El artículo de Zyma Islam, en Dhaka, me recordó las implicaciones de las transferencias monetarias condicionadas. En el caso de México, existe el programa Jóvenes con Oportunidades, los cuales obtienen la transferencia monetaria por parte del gobierno si cumplen con la asistencia escolar requerida; de tal forma que obtienen el dinero para que puedan adquirir sus materiales escolares o para que den una aportación a la familia y no tengan que dejar la escuela para ir a trabajar; al graduarse de la educación básica o secundaria pueden tener más beneficios monetarios para iniciar un negocio, obtener un seguro médico o seguir con sus estudios. De igual manera a las familias se les otorga dinero para que satisfagan las necesidades del hogar como la alimentación. Sin embargo, que pasa en la práctica con este tipo de programas? ya que evaluaciones han demostrado que los jóvenes o las familias utilizan los recursos en otras necesidades que no necesariamente mejoran sus condiciones de vida o rompen con el ciclo de pobreza, no consumen mayor número de calorías o destinan recursos para mejorar sus viviendas, por ejemplo invierten el dinero en las fiestas patronales, los funerales o los quince años de las niñas. En este sentido, las transferencias monetarias ayudan a la familia a satisfacer necesidades, que no son necesariamente primarias, pero el impacto esperado en la pobreza no es alcanzado. De tal forma, dichas estrategias tienen que ser integradas a políticas que promuevan la generación de capacidades, pues como afirma Amartya Sen, son las capacidades las que brindaran oportunidades para que las personas en condiciones de pobreza logren superarla.

Dear Maria Fernanda, your comments and concerns are valid, and this is why it is important to nuance our assessment of cash transfers as part of poverty reduction strategies. Cash transfers are only a tool, a medium, and are not a panacea to eradicate poverty… but it remains that they can play a part in the process in certain cases or contexts. One reason for their limited potential or impact though is that among the root causes of poverty are the structural constraints that limit the options and opportunities of the poor, which is a key dimension of Sen’s capability framework, and that these constraints also limit their capacity to take risks. These constraints need to be addressed to increase the opportunities and capabilities of people dealing with poverty. The capability approach also contributed to the emergence of the livelihoods framework, first rural and then urban, to study the process of impoverishment and the obstacles the poor face in building their assets or forms of capital to increase their capability. This framework outlined the key role played by vulnerability (i.e. exposure to shocks) to analyze and understand the behavior and decisions made by poor communities, households and individuals in managing their asset portfolio. From these studies, it became clearer that the poor were investing their resources to balance the trade-off between vulnerability and poverty, or between security and income, as Chambers (1989) puts it, sometimes making decisions that might not have been considered optimal in terms of strict economic rationality and measurement, for example investing in social ties and networks due to the critical importance of social capital in times of crises. In addition to this, there is the problem or challenge of ‘fungibility’, meaning that people manage their budget as one portfolio or wallet and do not distinguish between the money received from a program vs. the money they received by other means. These are just two of the reasons why it is very difficult to qualify the use or consider it as misuse without further knowledge of the specific context. To learn more about the topic and to deepen our understanding of the strengths, weaknesses, potential and limits of cash transfers, there is a very interesting and accessible book by leading researchers in the field that explores the question of cash transfers: Just Give Money to the Poor, by Joseph Hanlon, Armando Barrientos and David Hulme (2010). The research on cash transfers in low-income countries shows that there is strong evidence that the poor are actually generally not doing a bad job at all at using cash transfers efficiently and at making thoughtful and strategic decisions: “The response has been an exceptional amount of research on southern cash transfer programs. And researchers have been surprised to find that, by and large, families with little money have honed their survival skills over generations and that they use a little extra money wisely and creatively – without armies of aid workers telling “the poor” how to improve themselves.” (Hanlon et al., 2010:4) I do think you raised very important questions and I hope this will stimulate discussion and reflection even further. Best, Christian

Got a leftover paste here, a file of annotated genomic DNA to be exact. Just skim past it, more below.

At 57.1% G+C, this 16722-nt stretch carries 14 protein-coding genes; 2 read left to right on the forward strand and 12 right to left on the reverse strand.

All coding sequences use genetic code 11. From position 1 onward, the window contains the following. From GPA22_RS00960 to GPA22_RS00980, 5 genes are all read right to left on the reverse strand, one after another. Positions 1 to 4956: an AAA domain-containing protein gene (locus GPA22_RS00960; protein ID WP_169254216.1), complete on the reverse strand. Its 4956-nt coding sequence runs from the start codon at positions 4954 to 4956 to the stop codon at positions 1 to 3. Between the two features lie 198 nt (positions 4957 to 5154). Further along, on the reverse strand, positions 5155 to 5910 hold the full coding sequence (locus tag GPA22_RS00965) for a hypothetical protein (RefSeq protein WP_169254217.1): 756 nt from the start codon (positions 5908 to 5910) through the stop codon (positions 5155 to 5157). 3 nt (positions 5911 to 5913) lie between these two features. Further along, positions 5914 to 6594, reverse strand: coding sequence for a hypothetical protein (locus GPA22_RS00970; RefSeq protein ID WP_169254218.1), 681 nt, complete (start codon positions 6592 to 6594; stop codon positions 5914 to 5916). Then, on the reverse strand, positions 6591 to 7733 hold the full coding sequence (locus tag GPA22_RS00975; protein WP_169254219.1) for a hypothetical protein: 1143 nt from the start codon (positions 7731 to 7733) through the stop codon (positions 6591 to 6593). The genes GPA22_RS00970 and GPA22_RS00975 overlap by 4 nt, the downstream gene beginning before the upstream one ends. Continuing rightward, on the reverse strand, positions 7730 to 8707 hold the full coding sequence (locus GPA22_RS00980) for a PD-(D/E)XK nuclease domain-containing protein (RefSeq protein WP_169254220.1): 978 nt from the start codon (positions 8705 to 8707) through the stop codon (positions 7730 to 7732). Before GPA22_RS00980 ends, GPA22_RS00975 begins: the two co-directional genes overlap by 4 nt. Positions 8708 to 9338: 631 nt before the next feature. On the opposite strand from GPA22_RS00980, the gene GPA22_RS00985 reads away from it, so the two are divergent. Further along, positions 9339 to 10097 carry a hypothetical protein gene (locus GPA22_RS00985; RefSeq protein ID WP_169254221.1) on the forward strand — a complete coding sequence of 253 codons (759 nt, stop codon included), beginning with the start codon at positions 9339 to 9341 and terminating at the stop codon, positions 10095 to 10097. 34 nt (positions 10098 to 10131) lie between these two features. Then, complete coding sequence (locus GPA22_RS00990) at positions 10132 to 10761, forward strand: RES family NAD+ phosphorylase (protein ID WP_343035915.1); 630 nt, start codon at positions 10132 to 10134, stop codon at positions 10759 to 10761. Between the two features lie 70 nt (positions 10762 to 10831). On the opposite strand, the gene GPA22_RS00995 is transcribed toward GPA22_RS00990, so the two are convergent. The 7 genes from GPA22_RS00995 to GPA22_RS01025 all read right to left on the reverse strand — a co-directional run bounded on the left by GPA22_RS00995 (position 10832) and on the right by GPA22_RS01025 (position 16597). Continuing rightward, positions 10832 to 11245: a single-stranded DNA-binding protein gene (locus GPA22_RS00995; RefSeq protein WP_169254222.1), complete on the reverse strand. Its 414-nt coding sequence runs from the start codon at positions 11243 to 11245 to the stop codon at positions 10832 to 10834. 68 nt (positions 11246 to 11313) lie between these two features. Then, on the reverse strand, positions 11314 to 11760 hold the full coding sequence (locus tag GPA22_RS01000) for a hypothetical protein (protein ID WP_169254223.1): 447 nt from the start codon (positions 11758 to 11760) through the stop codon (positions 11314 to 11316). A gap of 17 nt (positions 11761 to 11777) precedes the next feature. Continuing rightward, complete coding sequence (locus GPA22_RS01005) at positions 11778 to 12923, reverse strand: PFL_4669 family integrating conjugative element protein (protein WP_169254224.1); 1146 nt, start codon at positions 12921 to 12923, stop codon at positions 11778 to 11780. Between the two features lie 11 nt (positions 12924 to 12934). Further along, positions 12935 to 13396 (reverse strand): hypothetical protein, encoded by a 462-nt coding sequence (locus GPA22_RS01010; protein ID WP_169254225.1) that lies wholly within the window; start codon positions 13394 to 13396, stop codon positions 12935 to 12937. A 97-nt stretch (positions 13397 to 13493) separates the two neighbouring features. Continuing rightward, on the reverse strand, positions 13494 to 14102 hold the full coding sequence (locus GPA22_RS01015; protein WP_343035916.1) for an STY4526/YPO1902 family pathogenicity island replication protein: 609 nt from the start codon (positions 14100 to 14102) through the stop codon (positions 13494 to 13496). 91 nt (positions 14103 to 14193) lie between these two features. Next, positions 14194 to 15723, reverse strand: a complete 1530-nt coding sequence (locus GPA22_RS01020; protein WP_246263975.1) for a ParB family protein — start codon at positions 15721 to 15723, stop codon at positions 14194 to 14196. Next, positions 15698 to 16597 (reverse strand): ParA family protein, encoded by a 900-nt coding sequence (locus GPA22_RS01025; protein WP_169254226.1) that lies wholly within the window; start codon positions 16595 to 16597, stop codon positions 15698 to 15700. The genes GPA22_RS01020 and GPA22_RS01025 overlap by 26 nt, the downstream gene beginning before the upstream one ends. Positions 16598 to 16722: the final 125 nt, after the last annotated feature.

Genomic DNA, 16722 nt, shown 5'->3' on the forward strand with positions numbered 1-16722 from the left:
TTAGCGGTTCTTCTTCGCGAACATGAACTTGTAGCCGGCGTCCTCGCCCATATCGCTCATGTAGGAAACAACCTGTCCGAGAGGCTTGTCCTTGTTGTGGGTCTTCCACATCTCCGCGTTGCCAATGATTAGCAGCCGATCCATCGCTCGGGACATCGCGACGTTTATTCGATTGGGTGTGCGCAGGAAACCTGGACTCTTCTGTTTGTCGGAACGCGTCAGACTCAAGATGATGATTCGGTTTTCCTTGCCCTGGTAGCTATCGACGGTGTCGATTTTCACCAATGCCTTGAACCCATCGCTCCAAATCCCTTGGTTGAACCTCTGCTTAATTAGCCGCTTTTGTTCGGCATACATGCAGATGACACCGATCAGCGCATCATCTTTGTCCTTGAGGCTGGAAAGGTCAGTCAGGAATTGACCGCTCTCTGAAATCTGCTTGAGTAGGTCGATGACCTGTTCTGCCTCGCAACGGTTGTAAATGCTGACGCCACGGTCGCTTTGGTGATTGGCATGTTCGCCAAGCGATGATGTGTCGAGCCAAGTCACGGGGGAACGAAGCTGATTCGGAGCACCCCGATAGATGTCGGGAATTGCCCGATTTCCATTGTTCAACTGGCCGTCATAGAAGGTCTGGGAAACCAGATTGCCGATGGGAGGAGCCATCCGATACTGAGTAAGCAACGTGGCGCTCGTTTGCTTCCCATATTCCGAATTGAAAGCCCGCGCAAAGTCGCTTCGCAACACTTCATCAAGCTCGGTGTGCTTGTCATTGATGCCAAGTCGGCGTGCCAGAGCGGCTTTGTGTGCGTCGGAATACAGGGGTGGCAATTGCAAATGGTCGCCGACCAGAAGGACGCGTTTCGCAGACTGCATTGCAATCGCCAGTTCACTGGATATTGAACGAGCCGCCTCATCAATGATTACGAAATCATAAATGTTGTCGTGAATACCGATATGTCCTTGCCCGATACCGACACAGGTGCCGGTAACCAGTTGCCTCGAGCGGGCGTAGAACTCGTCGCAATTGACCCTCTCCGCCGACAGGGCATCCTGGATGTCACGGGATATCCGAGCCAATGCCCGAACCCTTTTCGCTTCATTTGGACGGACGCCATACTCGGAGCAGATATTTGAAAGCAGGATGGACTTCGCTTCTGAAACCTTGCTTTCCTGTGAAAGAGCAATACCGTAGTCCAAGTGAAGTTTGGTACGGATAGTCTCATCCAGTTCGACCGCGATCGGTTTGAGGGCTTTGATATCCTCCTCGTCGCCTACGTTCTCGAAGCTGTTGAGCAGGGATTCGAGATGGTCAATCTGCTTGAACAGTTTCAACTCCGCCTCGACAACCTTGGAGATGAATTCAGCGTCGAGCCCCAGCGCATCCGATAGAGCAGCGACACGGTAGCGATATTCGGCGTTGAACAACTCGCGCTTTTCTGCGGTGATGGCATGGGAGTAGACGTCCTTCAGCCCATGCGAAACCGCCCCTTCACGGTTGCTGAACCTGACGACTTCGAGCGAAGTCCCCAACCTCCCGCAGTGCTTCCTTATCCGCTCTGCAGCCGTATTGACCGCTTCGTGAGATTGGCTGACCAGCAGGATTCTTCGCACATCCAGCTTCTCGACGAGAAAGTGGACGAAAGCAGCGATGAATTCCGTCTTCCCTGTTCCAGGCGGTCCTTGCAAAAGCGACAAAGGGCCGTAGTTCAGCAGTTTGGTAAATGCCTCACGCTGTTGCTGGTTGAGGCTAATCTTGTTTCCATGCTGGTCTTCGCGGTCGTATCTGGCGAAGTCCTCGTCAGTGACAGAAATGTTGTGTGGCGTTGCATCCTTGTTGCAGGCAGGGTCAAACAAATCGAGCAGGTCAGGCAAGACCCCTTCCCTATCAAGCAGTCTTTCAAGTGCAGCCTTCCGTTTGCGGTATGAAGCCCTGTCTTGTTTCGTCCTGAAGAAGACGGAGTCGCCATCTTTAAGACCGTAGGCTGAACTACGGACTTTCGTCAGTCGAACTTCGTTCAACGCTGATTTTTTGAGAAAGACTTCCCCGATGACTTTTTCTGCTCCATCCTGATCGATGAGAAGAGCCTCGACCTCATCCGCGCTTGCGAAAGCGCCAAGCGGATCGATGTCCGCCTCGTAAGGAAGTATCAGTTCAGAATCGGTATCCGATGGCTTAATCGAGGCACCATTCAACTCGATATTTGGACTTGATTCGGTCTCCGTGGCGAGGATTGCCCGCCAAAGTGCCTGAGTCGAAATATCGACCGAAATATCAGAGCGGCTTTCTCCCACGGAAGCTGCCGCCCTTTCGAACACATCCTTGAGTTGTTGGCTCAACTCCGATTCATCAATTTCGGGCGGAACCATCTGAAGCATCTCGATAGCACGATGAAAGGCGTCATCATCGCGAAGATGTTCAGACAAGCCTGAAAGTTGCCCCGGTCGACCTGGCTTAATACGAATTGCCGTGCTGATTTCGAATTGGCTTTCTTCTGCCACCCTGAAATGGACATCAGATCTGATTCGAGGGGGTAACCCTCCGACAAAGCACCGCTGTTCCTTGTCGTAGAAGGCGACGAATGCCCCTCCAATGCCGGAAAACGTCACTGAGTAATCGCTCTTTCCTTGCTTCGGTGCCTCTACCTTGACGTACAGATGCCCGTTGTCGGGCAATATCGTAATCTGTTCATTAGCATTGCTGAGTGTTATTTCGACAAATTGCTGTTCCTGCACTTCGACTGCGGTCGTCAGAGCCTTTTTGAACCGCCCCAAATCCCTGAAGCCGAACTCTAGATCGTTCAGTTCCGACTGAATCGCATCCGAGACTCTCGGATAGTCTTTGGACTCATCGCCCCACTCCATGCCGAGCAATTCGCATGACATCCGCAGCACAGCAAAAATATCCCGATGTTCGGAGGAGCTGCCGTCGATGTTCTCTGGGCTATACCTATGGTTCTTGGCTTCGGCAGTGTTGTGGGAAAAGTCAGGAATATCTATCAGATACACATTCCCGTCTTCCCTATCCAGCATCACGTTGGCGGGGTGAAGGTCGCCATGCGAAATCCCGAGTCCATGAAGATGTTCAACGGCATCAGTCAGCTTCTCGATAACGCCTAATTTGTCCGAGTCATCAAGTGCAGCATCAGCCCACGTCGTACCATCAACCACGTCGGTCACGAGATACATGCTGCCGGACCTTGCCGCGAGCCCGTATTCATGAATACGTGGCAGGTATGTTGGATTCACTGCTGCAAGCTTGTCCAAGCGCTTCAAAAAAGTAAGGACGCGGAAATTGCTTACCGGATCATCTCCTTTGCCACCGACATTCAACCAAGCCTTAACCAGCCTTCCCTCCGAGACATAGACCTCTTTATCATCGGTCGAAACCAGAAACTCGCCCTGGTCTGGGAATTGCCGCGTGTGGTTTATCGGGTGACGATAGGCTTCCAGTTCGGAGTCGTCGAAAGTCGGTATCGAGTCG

Several comments have been shared about the role of conditional cash transfers (CCT) in supporting low income children and their families in various developing countries. Just wanted to share some of the highlights from Brazil’s Bolsa Familia, the largest conditional cash transfer in the world with 13 million beneficiary families and almost 10 years of implementation:

Bolsa Familia is a very important platform to support low income children and their families in Brazil. As all CCTs, it provides monetary benefits to the poorest populations who comply with several conditionalities; this program has a basic benefit of R$70 (about US$38) that is given to extreme poor families regardless if they have children. But there are also additional benefits according to the number of children in the family, recognizing it’s not the same to raise one child than five children. So Bolsa Familia provides, in addition to the basic benefit, monthly benefits of R$32 (US$17) for every child in the family (up to five). According to various studies and evaluations most of these resources are used to purchase food and school material for children.